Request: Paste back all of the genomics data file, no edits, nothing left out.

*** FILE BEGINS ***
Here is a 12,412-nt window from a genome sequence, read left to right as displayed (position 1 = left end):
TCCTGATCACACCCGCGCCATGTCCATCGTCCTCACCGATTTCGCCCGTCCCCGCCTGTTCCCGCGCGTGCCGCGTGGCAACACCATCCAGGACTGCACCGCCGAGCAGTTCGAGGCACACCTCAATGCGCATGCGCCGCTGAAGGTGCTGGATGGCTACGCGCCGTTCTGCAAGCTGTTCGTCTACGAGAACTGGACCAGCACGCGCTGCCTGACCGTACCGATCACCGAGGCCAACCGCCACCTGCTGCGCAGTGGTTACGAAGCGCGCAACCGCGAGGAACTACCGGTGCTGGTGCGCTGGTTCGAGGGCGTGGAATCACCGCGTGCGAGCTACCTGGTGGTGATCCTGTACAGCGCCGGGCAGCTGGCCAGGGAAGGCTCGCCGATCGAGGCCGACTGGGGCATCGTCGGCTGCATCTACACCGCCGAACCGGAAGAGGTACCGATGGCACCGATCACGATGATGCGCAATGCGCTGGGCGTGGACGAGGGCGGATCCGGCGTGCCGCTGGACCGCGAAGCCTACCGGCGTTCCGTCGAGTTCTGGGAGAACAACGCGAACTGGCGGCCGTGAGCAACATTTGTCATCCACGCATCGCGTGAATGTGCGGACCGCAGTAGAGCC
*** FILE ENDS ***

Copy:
Here is a 12,412-nt window from a genome sequence, read left to right as displayed (position 1 = left end):
TCCTGATCACACCCGCGCCATGTCCATCGTCCTCACCGATTTCGCCCGTCCCCGCCTGTTCCCGCGCGTGCCGCGTGGCAACACCATCCAGGACTGCACCGCCGAGCAGTTCGAGGCACACCTCAATGCGCATGCGCCGCTGAAGGTGCTGGATGGCTACGCGCCGTTCTGCAAGCTGTTCGTCTACGAGAACTGGACCAGCACGCGCTGCCTGACCGTACCGATCACCGAGGCCAACCGCCACCTGCTGCGCAGTGGTTACGAAGCGCGCAACCGCGAGGAACTACCGGTGCTGGTGCGCTGGTTCGAGGGCGTGGAATCACCGCGTGCGAGCTACCTGGTGGTGATCCTGTACAGCGCCGGGCAGCTGGCCAGGGAAGGCTCGCCGATCGAGGCCGACTGGGGCATCGTCGGCTGCATCTACACCGCCGAACCGGAAGAGGTACCGATGGCACCGATCACGATGATGCGCAATGCGCTGGGCGTGGACGAGGGCGGATCCGGCGTGCCGCTGGACCGCGAAGCCTACCGGCGTTCCGTCGAGTTCTGGGAGAACAACGCGAACTGGCGGCCGTGAGCAACATTTGTCATCCACGCATCGCGTGAATGTGCGGACCGCAGTAGAGCC